[Scheme 1]

2. Structural commentary

The mol­ecular structure of (I)[link], Fig. 1[link], has the CuII atom located on a crystallographic centre of inversion and coordin­ated by two chelating di­thio­carbazate anions, each via the thiol­ate-S and imine-N atoms (Table 1[link]). The resulting trans-N2S2 donor set defines a distorted square-planar geometry: the major distortion from the ideal angles subtended at the copper atom is the acute S1—Cu—N2 chelate angle of 85.83 (6)°. The conformation about the endocylic imine bond is Z, as a result of chelation, whereas the exocyclic imine bond has an E conformation.

Table 1
Selected geometric parameters (Å, °)

Cu—S1 2.1845 (7) N1—N2 1.409 (3)
Cu—N2 1.923 (2) C1—N1 1.286 (3)
C1—S1 1.720 (3) C9—N2 1.300 (3)
C1—S2 1.753 (2)    
       
S1—Cu—N2 85.83 (6) S1—C1—N1 125.08 (19)
S1i—Cu—N2 94.18 (6) S2—C1—N1 119.9 (2)
S1—C1—S2 115.03 (15)    
Symmetry code: (i) -x+1, -y+1, -z+1.
[Figure 1]
Figure 1
The mol­ecular structure of (I)[link] showing the atom-labelling scheme and displacement ellipsoids at the 70% probability level. Unlabelled atoms are related by the symmetry operation 1 − x, 1 − y, 1 − z.

The bidentate mode of the coordination of the di­thio­carbazate ligand leads to the formation of five-membered CuN2CS chelate rings. While the r.m.s. deviation for the five atoms is relatively small at 0.0453 Å, suggesting a near planar ring, a better description for the conformation is that of an envelope with the copper atom being the flap atom. In this description, the r.m.s. deviation of the S1, N1, N2 and N3 atoms of the ring is 0.0002 Å, with the Cu atom lying 0.199 (3) Å out of the plane. The dihedral angle between the best plane through the chelate ring and the 2-furyl ring is 5.33 (18)° indicating an essentially co-planar relationship. By contrast, the dihedral between the chelate and phenyl rings is 86.75 (7)°, indicative of an orthogonal relationship. Finally, the dihedral angle between the peripheral organic rings is 81.42 (9)°.

The structure of the acid form of the anion in (I)[link] is available for comparison (Shan et al., 2008[Shan, S., Tian, Y.-L., Wang, S.-H., Wang, W.-L. & Xu, Y.-L. (2008). Acta Cryst. E64, o1024.]). Referring to the data in Table 1[link], significant changes in key bond lengths have occurred upon deprotonation and coordination of the mol­ecule to CuII in (I)[link]. Thus, the C1—S1 [1.669 (2) Å for the acid], N1—N2 [1.381 (2) Å] and C9—N2 [1.280 (3) Å] bond lengths have all elongated in (I)[link], Table 1[link], while the C1—N1 bond length has shortened [1.336 (3) Å]. Significant changes in the angles subtended at the quaternary C1 atom are also noted, in particular for the S1—C1—S2 angle which has narrowed by ca 10° in (I)[link] from 124.76 (12)° in the acid with concomitant widening of the S2—C1–N1 angle by ca 5°, changes consistent with the reorganization of π-electron density from the C1—S1 to C1—N1 bonds in (I)[link].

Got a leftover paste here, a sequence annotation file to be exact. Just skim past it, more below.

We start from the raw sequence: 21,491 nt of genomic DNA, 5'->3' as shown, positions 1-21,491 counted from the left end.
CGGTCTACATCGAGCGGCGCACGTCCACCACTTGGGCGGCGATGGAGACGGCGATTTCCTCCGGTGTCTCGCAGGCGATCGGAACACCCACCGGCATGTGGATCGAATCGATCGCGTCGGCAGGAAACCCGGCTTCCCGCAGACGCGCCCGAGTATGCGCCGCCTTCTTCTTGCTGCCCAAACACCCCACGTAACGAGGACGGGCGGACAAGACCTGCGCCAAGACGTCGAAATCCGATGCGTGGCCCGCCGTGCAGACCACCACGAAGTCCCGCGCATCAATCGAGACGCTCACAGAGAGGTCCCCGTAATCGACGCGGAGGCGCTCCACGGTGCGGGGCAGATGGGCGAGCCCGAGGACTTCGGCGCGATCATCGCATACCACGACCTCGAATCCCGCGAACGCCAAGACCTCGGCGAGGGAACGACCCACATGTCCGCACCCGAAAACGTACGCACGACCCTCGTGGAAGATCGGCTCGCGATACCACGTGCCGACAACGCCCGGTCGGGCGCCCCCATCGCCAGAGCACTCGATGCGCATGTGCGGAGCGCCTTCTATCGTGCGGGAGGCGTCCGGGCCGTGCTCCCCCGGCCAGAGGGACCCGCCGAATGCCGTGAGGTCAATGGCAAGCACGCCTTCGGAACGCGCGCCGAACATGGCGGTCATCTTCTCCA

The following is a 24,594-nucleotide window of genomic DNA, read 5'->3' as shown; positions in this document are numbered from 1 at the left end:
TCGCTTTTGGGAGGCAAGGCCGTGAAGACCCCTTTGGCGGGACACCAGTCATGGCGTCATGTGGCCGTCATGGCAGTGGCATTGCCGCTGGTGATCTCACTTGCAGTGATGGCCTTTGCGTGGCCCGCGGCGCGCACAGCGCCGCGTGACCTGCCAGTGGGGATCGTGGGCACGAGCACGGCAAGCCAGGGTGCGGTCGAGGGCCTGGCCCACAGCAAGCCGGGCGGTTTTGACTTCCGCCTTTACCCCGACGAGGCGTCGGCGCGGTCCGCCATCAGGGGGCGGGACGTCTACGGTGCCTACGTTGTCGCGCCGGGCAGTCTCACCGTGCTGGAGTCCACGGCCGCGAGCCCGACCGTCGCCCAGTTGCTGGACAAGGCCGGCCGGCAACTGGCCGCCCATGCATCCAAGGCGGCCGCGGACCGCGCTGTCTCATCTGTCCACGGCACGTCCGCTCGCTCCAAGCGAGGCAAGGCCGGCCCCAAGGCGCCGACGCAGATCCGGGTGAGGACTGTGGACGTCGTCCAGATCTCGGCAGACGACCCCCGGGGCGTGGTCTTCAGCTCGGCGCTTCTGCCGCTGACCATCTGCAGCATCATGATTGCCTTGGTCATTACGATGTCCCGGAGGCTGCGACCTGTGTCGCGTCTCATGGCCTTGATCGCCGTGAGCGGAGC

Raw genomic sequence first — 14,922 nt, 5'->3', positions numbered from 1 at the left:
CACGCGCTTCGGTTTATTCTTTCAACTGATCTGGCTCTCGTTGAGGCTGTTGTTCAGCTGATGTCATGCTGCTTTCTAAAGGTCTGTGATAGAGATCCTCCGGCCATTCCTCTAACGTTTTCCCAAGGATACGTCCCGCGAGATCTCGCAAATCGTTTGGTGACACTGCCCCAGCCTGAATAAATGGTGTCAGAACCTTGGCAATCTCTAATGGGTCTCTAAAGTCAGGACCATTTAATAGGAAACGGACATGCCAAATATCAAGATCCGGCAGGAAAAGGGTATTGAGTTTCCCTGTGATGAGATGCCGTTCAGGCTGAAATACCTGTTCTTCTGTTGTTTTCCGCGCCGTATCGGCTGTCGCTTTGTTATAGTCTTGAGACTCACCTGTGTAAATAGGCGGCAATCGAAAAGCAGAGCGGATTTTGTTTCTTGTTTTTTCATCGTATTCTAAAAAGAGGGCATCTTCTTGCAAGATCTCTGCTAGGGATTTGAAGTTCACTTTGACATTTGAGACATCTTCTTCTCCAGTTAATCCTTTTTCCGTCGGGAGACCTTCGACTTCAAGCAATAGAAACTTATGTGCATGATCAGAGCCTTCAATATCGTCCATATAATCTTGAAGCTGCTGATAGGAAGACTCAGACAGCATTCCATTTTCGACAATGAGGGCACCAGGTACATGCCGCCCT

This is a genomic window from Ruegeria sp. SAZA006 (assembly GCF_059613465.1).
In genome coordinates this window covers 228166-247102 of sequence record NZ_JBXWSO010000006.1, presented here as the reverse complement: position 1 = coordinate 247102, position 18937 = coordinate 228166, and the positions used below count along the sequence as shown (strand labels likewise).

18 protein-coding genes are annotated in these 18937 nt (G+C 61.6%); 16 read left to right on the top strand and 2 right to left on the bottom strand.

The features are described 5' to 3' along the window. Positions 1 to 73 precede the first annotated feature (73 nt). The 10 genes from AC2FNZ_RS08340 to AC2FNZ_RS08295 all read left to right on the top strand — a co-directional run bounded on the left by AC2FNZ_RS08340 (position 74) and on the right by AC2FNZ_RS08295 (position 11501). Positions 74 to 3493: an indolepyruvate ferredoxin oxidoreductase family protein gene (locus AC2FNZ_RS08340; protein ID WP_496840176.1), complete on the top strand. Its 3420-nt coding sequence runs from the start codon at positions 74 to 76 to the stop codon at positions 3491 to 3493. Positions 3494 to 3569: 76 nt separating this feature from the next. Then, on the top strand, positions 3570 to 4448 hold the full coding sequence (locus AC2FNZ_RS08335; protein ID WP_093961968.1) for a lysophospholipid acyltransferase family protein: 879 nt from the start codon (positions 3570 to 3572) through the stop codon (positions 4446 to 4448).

3. Supra­molecular features

The most prominent feature of the mol­ecular packing is the formation of supra­molecular layers lying parallel to ([\overline{1}]02), Fig. 2[link](a). The association between mol­ecules is of the type π(chelate ring)–π(fur­yl) whereby the inter-centroid Cg(Cu,S1,N1,N2,C1)–Cg(O1,C10–C13)i separation is 3.6950 (14) Å with angle of inclination = 5.33 (13)°; symmetry operation (i) x, −1 + y, z. Such ππ inter­actions between chelate rings and aromatic rings are well documented in the literature, especially for sterically unencumbered square-planar complexes and can impart significant energies of stabilization to the mol­ecular packing (Malenov et al. 2017[Malenov, D. P., Janjić, G. V., Medaković, V. B., Hall, M. B. & Zarić, S. D. (2017). Coord. Chem. Rev. 345, 318-341.]; Tiekink, 2017[Tiekink, E. R. T. (2017). Coord. Chem. Rev. 345, 209-228.]). In the present case, these inter­actions link mol­ecules along the b-axis direction. Links between the chains to form layers are of the type phenyl-C—H⋯π(phen­yl), Table 2[link]. A view of the unit-cell contents is shown in Fig. 2[link](b). Details of the weak inter­molecular contacts connecting layers are given in the analysis of the calculated Hirshfeld surfaces below.

Table 2
Hydrogen-bond geometry (Å, °)

Cg1 is the centroid of the (C3–C8) ring.

D—H⋯A D—H H⋯A DA D—H⋯A
C5—H5⋯Cg1ii 0.95 2.96 3.646 (3) 131
Symmetry code: (ii) [-x, y+{\script{1\over 2}}, -z+{\script{1\over 2}}].
[Figure 2]
Figure 2
Mol­ecular packing in (I)[link]: (a) a view of the supra­molecular layer sustained by π(chelate ring)–π(fur­yl) and phenyl-C—H⋯π(phen­yl) inter­actions shown as blue and purple dashed lines, respectively, and (b) a view of the unit-cell contents shown in projection down the b axis highlighting the stacking of layers.